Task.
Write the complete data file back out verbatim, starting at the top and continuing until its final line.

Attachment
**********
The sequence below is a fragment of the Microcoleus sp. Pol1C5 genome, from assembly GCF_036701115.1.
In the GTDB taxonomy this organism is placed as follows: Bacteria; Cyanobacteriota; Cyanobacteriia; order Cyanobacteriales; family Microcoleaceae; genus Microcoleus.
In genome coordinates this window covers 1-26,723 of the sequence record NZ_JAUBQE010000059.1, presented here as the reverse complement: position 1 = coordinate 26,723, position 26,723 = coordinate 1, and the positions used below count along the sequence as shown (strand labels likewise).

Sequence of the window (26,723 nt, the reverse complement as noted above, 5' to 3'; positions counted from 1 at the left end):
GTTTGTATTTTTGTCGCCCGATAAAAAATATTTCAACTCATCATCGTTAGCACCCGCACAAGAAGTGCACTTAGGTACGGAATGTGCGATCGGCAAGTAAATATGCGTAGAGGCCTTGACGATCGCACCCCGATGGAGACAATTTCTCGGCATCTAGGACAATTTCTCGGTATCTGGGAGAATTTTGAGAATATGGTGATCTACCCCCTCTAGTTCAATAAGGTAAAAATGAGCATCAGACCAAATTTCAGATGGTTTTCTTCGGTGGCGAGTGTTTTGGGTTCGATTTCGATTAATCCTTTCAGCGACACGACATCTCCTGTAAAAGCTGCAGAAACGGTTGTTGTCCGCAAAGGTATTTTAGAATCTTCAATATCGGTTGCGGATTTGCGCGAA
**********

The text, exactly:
The sequence below is a fragment of the Microcoleus sp. Pol1C5 genome, from assembly GCF_036701115.1.
In the GTDB taxonomy this organism is placed as follows: Bacteria; Cyanobacteriota; Cyanobacteriia; order Cyanobacteriales; family Microcoleaceae; genus Microcoleus.
In genome coordinates this window covers 1-26,723 of the sequence record NZ_JAUBQE010000059.1, presented here as the reverse complement: position 1 = coordinate 26,723, position 26,723 = coordinate 1, and the positions used below count along the sequence as shown (strand labels likewise).

Sequence of the window (26,723 nt, the reverse complement as noted above, 5' to 3'; positions counted from 1 at the left end):
GTTTGTATTTTTGTCGCCCGATAAAAAATATTTCAACTCATCATCGTTAGCACCCGCACAAGAAGTGCACTTAGGTACGGAATGTGCGATCGGCAAGTAAATATGCGTAGAGGCCTTGACGATCGCACCCCGATGGAGACAATTTCTCGGCATCTAGGACAATTTCTCGGTATCTGGGAGAATTTTGAGAATATGGTGATCTACCCCCTCTAGTTCAATAAGGTAAAAATGAGCATCAGACCAAATTTCAGATGGTTTTCTTCGGTGGCGAGTGTTTTGGGTTCGATTTCGATTAATCCTTTCAGCGACACGACATCTCCTGTAAAAGCTGCAGAAACGGTTGTTGTCCGCAAAGGTATTTTAGAATCTTCAATATCGGTTGCGGATTTGCGCGAA